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October 23, 2015

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Wet Aged Sirloin Tip Roast

The process of wet aging grass-fed meat turns moderate cuts into prime tender cuts. The trick to the success is planning in advance, giving enough time for the wet aging to work it’s magic.  (Note: If the roast has been pre-wet aged, it will be noted on package and that step listed below can be eliminated.)

Ingredients:

1 – 3 pound Sirloin Tip Roast

2 – tablespoons olive oil

½  – teaspoons garlic powder

1 – teaspoon onion powder

1 – tablespoon thyme leaves

2 – teaspoons sea salt

1 – tablespoon black pepper

1 - cup buffalo stock/broth or organic beef stock/broth

½ - cup red wine

2 – tablespoons butter

Preparation:

    1. If roast has not been wet aged, place the frozen roast in it’s packaging on a plate and place in the back of your refrigerator. Allow roast to wet age for two weeks, turning roast over every 3 days.  
    2. Remove wet aged roast from the package in a clean sink and rinse under cold water. Pat dry with paper towels, and place on a platter.
    3. Mix olive oil and seasonings together in your roasting pan. Add the roast and rub the seasonings into the roast. Cover and let roast rest at room temperature for two hours before cooking.

    Cooking Options:

    Method One – Hot & High, then Low & Slow
    1. Preheat oven to 500°.
    2. Place roast in a heavy roasting pan and place in the oven for 13 minutes (or about 4.5 minutes per pound). Reduce the heat to 475°.
    3. After 13 minutes, shut the oven off and leave the roast in the oven for two hours. DO NOT OPEN THE DOOR.
    4. Remove the roast from oven and place on a cutting board or platter. Slice the roast thin on the bias, keeping slices tightly together. *Optional for re-heating: Transfer the sliced roast onto a baking sheet and place in a 500°pre- oven for 5 to 7 minutes.
    5. Place the roasting pan with the juices on stove-top over medium high heat. Stir in stock and wine scraping up the bits for the bottom of the pan. Bring to a boil, then reduce heat to medium and allow au jus to reduce to about 1 cup.  Whisk in butter and season to taste.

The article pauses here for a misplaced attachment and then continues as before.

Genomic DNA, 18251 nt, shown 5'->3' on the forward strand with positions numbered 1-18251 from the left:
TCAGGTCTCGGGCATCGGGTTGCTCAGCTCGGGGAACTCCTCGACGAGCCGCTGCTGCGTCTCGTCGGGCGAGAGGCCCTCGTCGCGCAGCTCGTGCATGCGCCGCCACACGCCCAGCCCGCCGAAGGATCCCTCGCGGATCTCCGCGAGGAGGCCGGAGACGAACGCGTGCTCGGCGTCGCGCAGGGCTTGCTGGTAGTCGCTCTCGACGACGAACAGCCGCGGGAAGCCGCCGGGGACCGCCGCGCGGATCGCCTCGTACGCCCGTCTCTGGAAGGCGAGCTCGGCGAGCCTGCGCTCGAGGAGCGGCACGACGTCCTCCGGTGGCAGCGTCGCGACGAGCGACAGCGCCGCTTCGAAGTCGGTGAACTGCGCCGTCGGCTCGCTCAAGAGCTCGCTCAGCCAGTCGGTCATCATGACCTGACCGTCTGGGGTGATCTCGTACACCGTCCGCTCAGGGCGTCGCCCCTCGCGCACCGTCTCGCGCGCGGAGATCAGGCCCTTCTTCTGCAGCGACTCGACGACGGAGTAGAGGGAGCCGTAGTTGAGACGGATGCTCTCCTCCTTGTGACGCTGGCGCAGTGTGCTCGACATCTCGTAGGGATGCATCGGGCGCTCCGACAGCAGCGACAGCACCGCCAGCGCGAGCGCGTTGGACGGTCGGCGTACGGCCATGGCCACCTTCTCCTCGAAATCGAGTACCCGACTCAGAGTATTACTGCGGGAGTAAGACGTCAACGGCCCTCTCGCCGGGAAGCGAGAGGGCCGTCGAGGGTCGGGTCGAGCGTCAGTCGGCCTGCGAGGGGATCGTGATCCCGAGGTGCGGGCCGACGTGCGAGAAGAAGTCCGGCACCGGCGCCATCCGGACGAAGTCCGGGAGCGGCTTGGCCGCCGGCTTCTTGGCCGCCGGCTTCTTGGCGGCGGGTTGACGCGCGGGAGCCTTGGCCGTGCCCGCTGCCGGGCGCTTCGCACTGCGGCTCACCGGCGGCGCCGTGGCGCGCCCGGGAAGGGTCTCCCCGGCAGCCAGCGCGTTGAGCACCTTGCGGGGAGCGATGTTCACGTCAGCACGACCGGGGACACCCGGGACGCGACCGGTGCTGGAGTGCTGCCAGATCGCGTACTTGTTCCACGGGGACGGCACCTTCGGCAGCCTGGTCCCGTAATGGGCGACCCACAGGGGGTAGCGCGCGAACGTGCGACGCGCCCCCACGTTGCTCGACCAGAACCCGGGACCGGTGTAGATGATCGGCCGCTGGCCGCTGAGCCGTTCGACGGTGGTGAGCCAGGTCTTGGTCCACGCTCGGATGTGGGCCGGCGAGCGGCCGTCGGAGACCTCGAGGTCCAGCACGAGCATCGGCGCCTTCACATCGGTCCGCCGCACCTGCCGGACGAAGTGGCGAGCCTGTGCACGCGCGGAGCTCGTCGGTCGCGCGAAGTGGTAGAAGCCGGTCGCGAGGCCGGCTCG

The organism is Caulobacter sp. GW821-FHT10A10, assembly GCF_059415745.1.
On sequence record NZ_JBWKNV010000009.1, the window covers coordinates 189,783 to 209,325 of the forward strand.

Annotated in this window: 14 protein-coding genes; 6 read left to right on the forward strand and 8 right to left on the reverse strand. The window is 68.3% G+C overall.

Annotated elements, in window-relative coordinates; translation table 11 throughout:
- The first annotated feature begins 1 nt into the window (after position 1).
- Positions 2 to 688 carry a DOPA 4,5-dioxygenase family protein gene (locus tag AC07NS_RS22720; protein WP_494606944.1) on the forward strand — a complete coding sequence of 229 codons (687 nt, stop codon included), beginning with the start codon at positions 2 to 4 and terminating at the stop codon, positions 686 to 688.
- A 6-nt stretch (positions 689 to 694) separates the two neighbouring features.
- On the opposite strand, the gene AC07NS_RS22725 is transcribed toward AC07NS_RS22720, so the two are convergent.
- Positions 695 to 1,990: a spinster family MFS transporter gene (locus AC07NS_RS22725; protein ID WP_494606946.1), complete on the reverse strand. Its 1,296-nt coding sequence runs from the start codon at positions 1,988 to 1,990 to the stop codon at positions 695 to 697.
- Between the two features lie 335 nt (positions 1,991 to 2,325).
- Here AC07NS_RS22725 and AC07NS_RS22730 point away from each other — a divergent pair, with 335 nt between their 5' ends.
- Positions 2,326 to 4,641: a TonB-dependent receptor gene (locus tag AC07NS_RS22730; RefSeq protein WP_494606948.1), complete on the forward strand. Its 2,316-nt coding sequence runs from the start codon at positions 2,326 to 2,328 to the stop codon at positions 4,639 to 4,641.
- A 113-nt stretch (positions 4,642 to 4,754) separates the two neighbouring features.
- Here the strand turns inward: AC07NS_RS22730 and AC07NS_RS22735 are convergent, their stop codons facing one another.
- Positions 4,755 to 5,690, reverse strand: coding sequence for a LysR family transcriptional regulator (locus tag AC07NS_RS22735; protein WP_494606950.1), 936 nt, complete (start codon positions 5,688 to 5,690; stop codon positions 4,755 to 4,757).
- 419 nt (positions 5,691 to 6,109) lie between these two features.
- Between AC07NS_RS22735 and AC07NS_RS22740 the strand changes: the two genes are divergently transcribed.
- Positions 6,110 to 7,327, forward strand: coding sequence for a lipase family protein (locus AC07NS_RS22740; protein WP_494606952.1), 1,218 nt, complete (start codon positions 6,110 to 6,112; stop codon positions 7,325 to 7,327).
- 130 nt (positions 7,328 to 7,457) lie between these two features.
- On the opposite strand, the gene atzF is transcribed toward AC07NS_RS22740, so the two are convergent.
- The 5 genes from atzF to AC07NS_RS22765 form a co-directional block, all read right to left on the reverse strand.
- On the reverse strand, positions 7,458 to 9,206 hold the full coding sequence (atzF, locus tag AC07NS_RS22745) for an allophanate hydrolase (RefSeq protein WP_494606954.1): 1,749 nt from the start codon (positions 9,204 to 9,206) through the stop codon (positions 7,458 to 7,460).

6. Serve the sliced roast with hot au jus.

    Method Two: Low & Slow

    1. Pre-heat oven to 210°.
    2. Place roast in a heavy roasting pan and place in pre-heated oven. Roast at 210° for 1 hour. Reduce heat to 190° and continue to roast for 5 hours.
    3. Remove roast from oven and place on a cutting board or platter, cover with foil and allow the roast to rest for about 10 minutes.
    4. While the roast is resting place roasting pan on stove-top over medium high heat. Stir in stock and wine scraping up the bits for the bottom of the pan. Bring to a boil, then reduce heat to medium and allow au jus to reduce to about 1 cup.  Whisk in butter and season to taste.
    5. While au jus is reducing, slice roast thin on the bias. Serve and pass with au jus.

    Method Three: Sear & Indirect Heat for Gas or Char Grill

    1. Heat char grill or get coals in grill very hot, 500° +.
    2. Place roast on top of the hottest part of the grill and sear the roast for 3 minutes. Turn the roast two additional times searing each un-grilled side for 3 additional minutes.
    3. If using a gas grill turn the left and the right burners to low, keeping the roast in between and away from the heat sources.  Insert a meat thermometer into the center of the roast, and close the grill lid. Continue to roast for one hour or until meat thermometer registers 135°, for medium rare. If using a char grill, push coals around to one side. Place the roast on opposite side of heat, and cover with the grill lid. Continue to roast for one hour or until meat thermometer registers 135° for medium rare, rotating once during the cooking time.
    4. Remove roast from the grill and transfer to platter and slice thin on the bias.

    Comments

    Jen Igou